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Guide to the Preparation of Molecularly Imprinted Polymer Nanoparticles for Protein Recognition by Solid-Phase Synthesis.

Authors
  • Xu, Jingjing1
  • Medina-Rangel, Paulina X1
  • Haupt, Karsten2
  • Tse Sum Bui, Bernadette3
  • 1 Sorbonne Universités, Université de Technologie de Compiègne, CNRS Enzyme and Cell Engineering Laboratory, Rue Roger Couttolenc, Compiègne Cedex, France. , (France)
  • 2 Sorbonne Universités, Université de Technologie de Compiègne, CNRS Enzyme and Cell Engineering Laboratory, Rue Roger Couttolenc, Compiègne Cedex, France. Electronic address: [email protected] , (France)
  • 3 Sorbonne Universités, Université de Technologie de Compiègne, CNRS Enzyme and Cell Engineering Laboratory, Rue Roger Couttolenc, Compiègne Cedex, France. Electronic address: [email protected] , (France)
Type
Published Article
Journal
Methods in enzymology
Publication Date
Jan 01, 2017
Volume
590
Pages
115–141
Identifiers
DOI: 10.1016/bs.mie.2017.02.004
PMID: 28411635
Source
Medline
Keywords
License
Unknown

Abstract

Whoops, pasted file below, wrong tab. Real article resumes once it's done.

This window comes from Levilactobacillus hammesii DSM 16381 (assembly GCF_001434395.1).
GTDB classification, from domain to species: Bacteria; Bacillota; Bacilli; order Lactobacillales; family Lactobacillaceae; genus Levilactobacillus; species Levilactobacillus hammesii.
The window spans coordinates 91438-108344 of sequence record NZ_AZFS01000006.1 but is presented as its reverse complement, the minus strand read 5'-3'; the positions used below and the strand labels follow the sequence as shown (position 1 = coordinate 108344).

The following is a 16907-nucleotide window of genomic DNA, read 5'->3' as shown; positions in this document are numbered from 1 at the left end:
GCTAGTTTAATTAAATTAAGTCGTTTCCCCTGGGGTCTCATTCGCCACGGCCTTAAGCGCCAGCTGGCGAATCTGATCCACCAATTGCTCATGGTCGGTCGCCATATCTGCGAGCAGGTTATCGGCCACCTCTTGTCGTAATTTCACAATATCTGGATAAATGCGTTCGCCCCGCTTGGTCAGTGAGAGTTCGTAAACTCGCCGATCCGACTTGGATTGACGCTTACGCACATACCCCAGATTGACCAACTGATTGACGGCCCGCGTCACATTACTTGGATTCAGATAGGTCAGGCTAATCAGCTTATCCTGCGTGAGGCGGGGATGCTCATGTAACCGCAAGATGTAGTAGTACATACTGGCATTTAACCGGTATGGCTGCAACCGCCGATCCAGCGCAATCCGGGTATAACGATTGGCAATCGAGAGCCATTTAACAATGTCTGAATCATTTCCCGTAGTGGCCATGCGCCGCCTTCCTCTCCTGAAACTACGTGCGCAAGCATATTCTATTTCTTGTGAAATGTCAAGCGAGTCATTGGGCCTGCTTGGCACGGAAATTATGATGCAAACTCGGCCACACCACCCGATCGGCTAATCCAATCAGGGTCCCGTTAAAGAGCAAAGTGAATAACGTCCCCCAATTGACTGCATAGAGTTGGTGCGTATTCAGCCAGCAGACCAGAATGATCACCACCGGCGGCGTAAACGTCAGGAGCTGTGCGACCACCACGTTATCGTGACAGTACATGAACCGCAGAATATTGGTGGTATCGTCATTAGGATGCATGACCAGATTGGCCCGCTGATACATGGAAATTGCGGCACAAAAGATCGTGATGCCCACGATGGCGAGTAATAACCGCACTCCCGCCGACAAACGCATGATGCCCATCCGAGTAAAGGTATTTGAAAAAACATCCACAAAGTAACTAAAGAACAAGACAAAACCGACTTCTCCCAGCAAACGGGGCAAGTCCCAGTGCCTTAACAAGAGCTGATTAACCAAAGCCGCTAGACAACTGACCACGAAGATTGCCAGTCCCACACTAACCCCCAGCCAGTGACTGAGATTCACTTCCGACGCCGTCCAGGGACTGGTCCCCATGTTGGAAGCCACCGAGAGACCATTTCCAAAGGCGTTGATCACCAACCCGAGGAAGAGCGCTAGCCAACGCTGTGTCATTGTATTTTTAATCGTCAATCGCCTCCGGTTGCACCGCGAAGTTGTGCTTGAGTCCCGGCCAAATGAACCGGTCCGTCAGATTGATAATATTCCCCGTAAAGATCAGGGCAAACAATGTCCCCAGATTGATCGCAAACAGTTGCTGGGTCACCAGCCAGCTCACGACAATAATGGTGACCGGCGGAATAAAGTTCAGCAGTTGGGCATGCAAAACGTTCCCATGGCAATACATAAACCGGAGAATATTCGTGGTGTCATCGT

Molecularly imprinted polymers (MIPs) are synthetic antibody mimics possessing specific cavities designed for a target molecule. Nowadays, molecular imprinting of proteins still remains a challenge as the generation of selective imprinted cavities is extremely difficult, due to their flexible structure and the presence of a multitude of functional sites. To overcome this difficulty, we propose a solid-phase synthesis strategy to prepare MIPs specific for any protein that can be immobilized in an oriented way on a solid support. Trypsin and kallikrein were used as model proteins. The solid-phase support consists of glass beads functionalized with two affinity ligands of the enzymes, the competitive inhibitor p-aminobenzamidine to orient the enzymes via their active site, or a Cu2+chelate to orient via the surface histidine residues of the enzyme. Thermoresponsive molecularly imprinted polymer nanoparticles (MIP-NPs) are then synthesized around the immobilized enzyme. The MIP-NPs are released by a simple temperature change, resulting in protein-free polymers endowed with improved binding site homogeneity since all binding sites have the same orientation. The MIP-NPs exhibit apparent dissociation constants between 0.02 and 2nM toward their target proteins, which is comparable to those of natural antibodies. Moreover, these water-compatible polymers, targeting different domains of the enzyme, can also function as protective agents (armor), hence preventing the target proteins from denaturation by heat or pH.

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